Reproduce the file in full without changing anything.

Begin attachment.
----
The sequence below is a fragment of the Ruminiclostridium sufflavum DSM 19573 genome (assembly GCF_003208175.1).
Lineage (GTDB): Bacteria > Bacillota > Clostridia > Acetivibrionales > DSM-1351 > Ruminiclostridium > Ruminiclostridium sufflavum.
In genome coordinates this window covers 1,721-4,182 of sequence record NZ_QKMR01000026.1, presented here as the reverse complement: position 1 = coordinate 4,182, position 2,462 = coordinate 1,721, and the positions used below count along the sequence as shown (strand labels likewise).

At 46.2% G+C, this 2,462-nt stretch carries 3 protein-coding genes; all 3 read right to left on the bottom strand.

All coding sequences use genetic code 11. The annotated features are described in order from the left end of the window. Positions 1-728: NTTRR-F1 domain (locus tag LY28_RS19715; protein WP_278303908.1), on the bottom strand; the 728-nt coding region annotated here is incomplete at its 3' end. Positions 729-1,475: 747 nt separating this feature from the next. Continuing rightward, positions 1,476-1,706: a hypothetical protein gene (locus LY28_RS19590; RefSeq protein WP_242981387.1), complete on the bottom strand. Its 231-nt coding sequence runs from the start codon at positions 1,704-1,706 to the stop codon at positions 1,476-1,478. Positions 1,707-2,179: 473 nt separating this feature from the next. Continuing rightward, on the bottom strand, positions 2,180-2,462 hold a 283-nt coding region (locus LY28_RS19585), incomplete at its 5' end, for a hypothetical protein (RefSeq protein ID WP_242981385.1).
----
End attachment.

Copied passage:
The sequence below is a fragment of the Ruminiclostridium sufflavum DSM 19573 genome (assembly GCF_003208175.1).
Lineage (GTDB): Bacteria > Bacillota > Clostridia > Acetivibrionales > DSM-1351 > Ruminiclostridium > Ruminiclostridium sufflavum.
In genome coordinates this window covers 1,721-4,182 of sequence record NZ_QKMR01000026.1, presented here as the reverse complement: position 1 = coordinate 4,182, position 2,462 = coordinate 1,721, and the positions used below count along the sequence as shown (strand labels likewise).

At 46.2% G+C, this 2,462-nt stretch carries 3 protein-coding genes; all 3 read right to left on the bottom strand.

All coding sequences use genetic code 11. The annotated features are described in order from the left end of the window. Positions 1-728: NTTRR-F1 domain (locus tag LY28_RS19715; protein WP_278303908.1), on the bottom strand; the 728-nt coding region annotated here is incomplete at its 3' end. Positions 729-1,475: 747 nt separating this feature from the next. Continuing rightward, positions 1,476-1,706: a hypothetical protein gene (locus LY28_RS19590; RefSeq protein WP_242981387.1), complete on the bottom strand. Its 231-nt coding sequence runs from the start codon at positions 1,704-1,706 to the stop codon at positions 1,476-1,478. Positions 1,707-2,179: 473 nt separating this feature from the next. Continuing rightward, on the bottom strand, positions 2,180-2,462 hold a 283-nt coding region (locus LY28_RS19585), incomplete at its 5' end, for a hypothetical protein (RefSeq protein ID WP_242981385.1).